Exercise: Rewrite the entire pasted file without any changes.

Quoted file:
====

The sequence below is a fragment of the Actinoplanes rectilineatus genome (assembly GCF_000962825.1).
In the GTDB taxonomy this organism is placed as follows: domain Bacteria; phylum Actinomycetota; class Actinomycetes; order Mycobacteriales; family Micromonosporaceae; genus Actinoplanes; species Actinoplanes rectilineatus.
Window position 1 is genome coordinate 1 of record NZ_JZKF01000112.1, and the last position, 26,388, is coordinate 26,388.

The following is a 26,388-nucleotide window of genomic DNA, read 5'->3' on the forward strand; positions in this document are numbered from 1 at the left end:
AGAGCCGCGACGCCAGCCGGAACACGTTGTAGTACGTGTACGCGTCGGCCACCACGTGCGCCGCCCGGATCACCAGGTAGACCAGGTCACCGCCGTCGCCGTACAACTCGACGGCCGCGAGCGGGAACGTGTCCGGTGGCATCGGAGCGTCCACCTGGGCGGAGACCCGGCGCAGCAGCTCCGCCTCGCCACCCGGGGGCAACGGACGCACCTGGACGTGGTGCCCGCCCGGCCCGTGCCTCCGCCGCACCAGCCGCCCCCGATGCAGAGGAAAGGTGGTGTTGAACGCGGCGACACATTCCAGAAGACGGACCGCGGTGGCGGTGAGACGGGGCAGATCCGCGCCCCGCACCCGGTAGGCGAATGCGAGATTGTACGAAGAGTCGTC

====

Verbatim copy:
The sequence below is a fragment of the Actinoplanes rectilineatus genome (assembly GCF_000962825.1).
In the GTDB taxonomy this organism is placed as follows: domain Bacteria; phylum Actinomycetota; class Actinomycetes; order Mycobacteriales; family Micromonosporaceae; genus Actinoplanes; species Actinoplanes rectilineatus.
Window position 1 is genome coordinate 1 of record NZ_JZKF01000112.1, and the last position, 26,388, is coordinate 26,388.

The following is a 26,388-nucleotide window of genomic DNA, read 5'->3' on the forward strand; positions in this document are numbered from 1 at the left end:
AGAGCCGCGACGCCAGCCGGAACACGTTGTAGTACGTGTACGCGTCGGCCACCACGTGCGCCGCCCGGATCACCAGGTAGACCAGGTCACCGCCGTCGCCGTACAACTCGACGGCCGCGAGCGGGAACGTGTCCGGTGGCATCGGAGCGTCCACCTGGGCGGAGACCCGGCGCAGCAGCTCCGCCTCGCCACCCGGGGGCAACGGACGCACCTGGACGTGGTGCCCGCCCGGCCCGTGCCTCCGCCGCACCAGCCGCCCCCGATGCAGAGGAAAGGTGGTGTTGAACGCGGCGACACATTCCAGAAGACGGACCGCGGTGGCGGTGAGACGGGGCAGATCCGCGCCCCGCACCCGGTAGGCGAATGCGAGATTGTACGAAGAGTCGTC